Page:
As children have been shuttered home for the past 18 months, returning to in-person learning will be a real adjustment for many of them, according to one psychologist.
Montefiore Child Psychologist Dr. Marie Joane Cardin spoke with the Bronx Times about ways to help students prepare for their return to the classroom. Cardin, who has been at Montefiore for three years, said many parents are concerned if their children will be able to handle the workload, schedule and overall getting used to not being at home as much again.
According to Cardin, numerous students struggled during remote learning as they did not have Wi-Fi or laptops, or simply did not learn the same via Zoom or Google Meet. As a result, there is concern that some children have regressed academically.
“Learning on the computer is difficult,” she said. “I think there is a concern that when they return to school perhaps they aren’t going to take the time to see if there are areas that need to be reviewed from the year before.”
Parents are also worried about social interaction. As every kid has a different set of social skills, returning to school in-person will be an adjustment for everyone, she said.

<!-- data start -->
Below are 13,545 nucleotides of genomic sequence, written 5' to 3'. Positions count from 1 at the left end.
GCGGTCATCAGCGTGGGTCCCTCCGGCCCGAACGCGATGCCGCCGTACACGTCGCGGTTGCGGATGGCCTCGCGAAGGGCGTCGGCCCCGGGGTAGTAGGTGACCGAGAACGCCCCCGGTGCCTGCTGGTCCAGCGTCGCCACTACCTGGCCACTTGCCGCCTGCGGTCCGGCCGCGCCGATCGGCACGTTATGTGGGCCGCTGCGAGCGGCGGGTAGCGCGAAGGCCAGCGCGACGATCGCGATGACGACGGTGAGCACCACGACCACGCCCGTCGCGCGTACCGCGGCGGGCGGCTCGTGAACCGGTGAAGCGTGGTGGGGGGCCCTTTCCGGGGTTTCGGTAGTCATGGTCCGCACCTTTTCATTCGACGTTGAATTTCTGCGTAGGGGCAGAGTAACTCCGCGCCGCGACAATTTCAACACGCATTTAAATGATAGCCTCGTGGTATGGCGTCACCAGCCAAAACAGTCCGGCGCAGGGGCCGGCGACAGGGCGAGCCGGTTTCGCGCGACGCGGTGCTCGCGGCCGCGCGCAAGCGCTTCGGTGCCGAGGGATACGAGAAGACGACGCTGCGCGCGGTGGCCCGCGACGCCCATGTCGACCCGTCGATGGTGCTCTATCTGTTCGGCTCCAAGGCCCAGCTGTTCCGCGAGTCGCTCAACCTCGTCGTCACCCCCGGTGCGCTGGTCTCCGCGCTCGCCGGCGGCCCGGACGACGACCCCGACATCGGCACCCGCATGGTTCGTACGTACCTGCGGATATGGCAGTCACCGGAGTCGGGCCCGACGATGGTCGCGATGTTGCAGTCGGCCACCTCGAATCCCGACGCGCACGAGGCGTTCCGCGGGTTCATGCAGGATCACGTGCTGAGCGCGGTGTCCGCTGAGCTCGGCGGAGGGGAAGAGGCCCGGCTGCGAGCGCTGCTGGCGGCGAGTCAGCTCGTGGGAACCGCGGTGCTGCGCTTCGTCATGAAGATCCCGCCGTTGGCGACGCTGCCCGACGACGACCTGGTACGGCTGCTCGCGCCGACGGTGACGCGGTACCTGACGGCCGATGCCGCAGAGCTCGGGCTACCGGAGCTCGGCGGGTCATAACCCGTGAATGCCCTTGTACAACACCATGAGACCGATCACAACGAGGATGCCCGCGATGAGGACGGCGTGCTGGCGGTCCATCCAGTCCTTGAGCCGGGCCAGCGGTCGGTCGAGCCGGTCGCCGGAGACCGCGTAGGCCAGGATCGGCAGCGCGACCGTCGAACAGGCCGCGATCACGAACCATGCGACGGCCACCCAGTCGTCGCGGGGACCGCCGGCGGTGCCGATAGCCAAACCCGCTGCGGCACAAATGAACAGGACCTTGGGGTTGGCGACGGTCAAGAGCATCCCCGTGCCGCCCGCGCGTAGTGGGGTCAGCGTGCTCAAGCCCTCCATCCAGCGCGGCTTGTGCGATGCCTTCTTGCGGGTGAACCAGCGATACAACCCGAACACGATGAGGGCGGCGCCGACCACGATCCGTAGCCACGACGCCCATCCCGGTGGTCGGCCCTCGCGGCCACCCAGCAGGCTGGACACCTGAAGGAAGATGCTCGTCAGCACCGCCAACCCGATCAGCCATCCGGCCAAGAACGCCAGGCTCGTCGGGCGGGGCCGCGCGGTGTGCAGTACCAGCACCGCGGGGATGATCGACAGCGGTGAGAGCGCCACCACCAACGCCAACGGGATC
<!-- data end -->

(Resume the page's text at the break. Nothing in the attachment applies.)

“Some of the kids are more excited to hang out with their friends,” Cardin said.
Another concern for parents is returning to a routine, Cardin added. Kids can no longer sleep late, eat meals whenever they choose or stay in their pajamas all day. The doctor hopes parents have gotten their children back in normal sleeping and eating patterns.
“Having a structure back in place will be a treat for them,” she said.
As kids are eager to return to the classroom, some moms and dads question how schools will follow masks mandates or social distancing guidelines. Additionally, the coronavirus affected children emotionally as well, the doctor said.
Cardin said many students were impacted by their parents loss of work and or family members that were sick or died from the virus.
“They pick up on things that happened with their parents,” Cardin said.
After surviving the pandemic, Cardin said the hardest part is over. Now, everyone must learn how to adapt and return to the classroom safely.
“I would like them to know that this is going to be hard,” she said. “Parents and kids are going to be sad.”
Cardin and her colleagues at the Children’s Evaluation and Rehabilitation Center at the Children’s Hospital at Montefiore also created back to school webinars in six languages, to help parents prepare children for their return to school this fall.
Reach Jason Cohen at email@example.com or (718) 260-4598. For more coverage, follow us on Twitter @bronxtimes and Facebook @bronxtimes.